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http://dx.doi.org/10.1074/jbc.M806968200DOI Listing
http://www.ncbi.nlm.nih.gov/pmc/articles/PMC2673271PMC
May 2009

Collagen VI glycine mutations: perturbed assembly and a spectrum of clinical severity.

Ann Neurol 2008 Sep;64(3):294-303

Murdoch Childrens Research Institute and Department of Paediatrics, University of Melbourne, Royal Children's Hospital, Victoria, Australia.

Objective: The collagen VI muscular dystrophies, Bethlem myopathy and Ullrich congenital muscular dystrophy, form a continuum of clinical phenotypes. Glycine mutations in the triple helix have been identified in both Bethlem and Ullrich congenital muscular dystrophy, but it is not known why they cause these different phenotypes.

Methods: We studied eight new patients who presented with a spectrum of clinical severity, screened the three collagen VI messenger RNA for mutations, and examined collagen VI biosynthesis and the assembly pathway.

Results: All eight patients had heterozygous glycine mutations toward the N-terminal end of the triple helix. The mutations produced two assembly phenotypes. In the first patient group, collagen VI dimers accumulated in the cell but not the medium, microfibril formation in the medium was moderately reduced, and the amount of collagen VI in the extracellular matrix was not significantly altered. The second group had more severe assembly defects: some secreted collagen VI tetramers were not disulfide bonded, microfibril formation in the medium was severely compromised, and collagen VI in the extracellular matrix was reduced.

Interpretation: These data indicate that collagen VI glycine mutations impair the assembly pathway in different ways and disease severity correlates with the assembly abnormality. In mildly affected patients, normal amounts of collagen VI were deposited in the fibroblast matrix, whereas in patients with moderate-to-severe disability, assembly defects led to a reduced collagen VI fibroblast matrix. This study thus provides an explanation for how different glycine mutations produce a spectrum of clinical severity.
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http://dx.doi.org/10.1002/ana.21439DOI Listing
http://www.ncbi.nlm.nih.gov/pmc/articles/PMC2743946PMC
September 2008

Evidence for a role of tumor-derived laminin-511 in the metastatic progression of breast cancer.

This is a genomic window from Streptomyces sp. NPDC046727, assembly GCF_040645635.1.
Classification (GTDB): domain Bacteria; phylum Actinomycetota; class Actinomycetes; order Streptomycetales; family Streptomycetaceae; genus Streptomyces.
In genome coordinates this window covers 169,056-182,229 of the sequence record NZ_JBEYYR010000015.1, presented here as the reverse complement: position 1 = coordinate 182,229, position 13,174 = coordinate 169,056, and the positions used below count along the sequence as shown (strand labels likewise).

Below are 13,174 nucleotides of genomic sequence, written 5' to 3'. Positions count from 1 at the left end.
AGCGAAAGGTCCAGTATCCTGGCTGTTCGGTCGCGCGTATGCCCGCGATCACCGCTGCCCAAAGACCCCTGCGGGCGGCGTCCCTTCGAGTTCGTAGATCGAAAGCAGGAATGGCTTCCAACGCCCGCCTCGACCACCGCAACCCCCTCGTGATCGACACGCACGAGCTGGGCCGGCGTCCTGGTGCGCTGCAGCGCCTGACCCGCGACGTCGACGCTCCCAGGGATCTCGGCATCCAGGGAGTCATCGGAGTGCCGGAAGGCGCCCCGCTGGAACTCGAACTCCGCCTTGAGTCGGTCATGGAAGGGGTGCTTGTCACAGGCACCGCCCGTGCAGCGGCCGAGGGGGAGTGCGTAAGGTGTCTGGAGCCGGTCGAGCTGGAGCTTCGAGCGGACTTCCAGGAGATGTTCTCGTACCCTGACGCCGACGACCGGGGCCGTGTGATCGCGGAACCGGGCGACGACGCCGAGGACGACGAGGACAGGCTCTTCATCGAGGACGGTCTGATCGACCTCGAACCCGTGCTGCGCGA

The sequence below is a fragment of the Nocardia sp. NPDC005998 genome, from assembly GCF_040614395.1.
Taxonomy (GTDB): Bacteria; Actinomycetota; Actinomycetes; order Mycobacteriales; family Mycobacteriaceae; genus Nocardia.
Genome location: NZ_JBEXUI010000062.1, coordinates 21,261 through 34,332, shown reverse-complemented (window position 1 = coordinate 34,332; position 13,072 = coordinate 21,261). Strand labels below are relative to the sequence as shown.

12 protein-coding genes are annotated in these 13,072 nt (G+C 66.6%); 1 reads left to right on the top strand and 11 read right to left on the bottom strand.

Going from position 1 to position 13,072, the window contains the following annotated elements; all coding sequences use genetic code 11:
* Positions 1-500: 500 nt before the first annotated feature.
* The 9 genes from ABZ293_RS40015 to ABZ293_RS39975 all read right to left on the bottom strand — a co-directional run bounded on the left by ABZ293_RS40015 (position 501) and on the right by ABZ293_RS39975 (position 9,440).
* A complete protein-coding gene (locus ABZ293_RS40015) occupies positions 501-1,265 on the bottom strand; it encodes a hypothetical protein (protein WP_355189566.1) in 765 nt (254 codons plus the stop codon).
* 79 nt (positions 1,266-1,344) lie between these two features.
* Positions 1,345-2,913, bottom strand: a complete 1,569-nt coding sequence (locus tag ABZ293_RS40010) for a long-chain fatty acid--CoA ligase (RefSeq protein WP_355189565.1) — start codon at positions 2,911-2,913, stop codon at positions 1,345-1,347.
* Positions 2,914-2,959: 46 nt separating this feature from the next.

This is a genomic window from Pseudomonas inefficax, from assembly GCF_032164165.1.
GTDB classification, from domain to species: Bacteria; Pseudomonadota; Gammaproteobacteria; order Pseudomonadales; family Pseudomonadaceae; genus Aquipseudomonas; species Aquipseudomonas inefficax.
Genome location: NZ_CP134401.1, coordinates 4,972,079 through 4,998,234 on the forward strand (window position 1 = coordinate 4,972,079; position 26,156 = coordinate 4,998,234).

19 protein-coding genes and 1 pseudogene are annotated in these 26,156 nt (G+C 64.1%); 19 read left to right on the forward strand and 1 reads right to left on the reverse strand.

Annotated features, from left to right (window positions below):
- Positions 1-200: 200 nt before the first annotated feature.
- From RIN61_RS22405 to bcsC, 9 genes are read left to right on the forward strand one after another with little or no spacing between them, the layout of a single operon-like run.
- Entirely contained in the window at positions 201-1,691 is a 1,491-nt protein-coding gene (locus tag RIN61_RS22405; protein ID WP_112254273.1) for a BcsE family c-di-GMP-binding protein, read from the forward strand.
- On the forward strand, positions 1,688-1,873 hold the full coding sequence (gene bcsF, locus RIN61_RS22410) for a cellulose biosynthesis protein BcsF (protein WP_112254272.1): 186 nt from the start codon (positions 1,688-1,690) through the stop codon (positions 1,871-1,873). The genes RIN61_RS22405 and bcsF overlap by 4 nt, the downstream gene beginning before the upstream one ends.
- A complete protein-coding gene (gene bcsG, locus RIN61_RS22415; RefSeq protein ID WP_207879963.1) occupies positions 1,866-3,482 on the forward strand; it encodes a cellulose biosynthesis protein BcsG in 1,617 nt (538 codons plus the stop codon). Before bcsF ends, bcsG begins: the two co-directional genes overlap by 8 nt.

Am J Pathol 2007 Jun;170(6):2135-48

Peter MacCallum Cancer Centre, A'Beckett Street, Melbourne, Victoria 8006, Australia.

Most studies investigating laminins (LMs) in breast cancer have focused on LM-111 or LM-332. Little is known, however, about the expression and function of alpha5 chain-containing LM-511/521 during metastatic progression. Expression of LM-511/521 subunits was examined in genetically related breast tumor lines and corresponding primary tumors and metastases in a syngeneic mouse model using real-time quantitative polymerase chain reaction, in situ hybridization, and immunohistochemistry. The results from our investigation indicate that LM-511 rather than LM-111, -332, or -521 correlates with metastatic potential in mouse mammary tumors. LM-511 was a potent adhesive substrate for both murine and human breast carcinoma cells and promoted strong haptotactic responses in metastatic lines. Haptotaxis was mediated by alpha3 integrin in both MCF-7 and MDA-MB-231 cells and was strongly inhibited by blocking antibodies against this integrin subunit. However, whereas nonmetastatic MCF-7 cells migrated toward LM-511 primarily via alpha3beta1 integrin, results from antibody perturbation experiments and flow cytometry analysis suggest that this response is mediated by an as yet unidentified alpha3beta integrin heterodimer (other than alpha3beta1) in MDA-MB-231 cells. These results are consistent with earlier reports implicating alpha3 integrins in breast cancer progression and support the role of LM-511 as a functional substrate regulating breast cancer metastasis.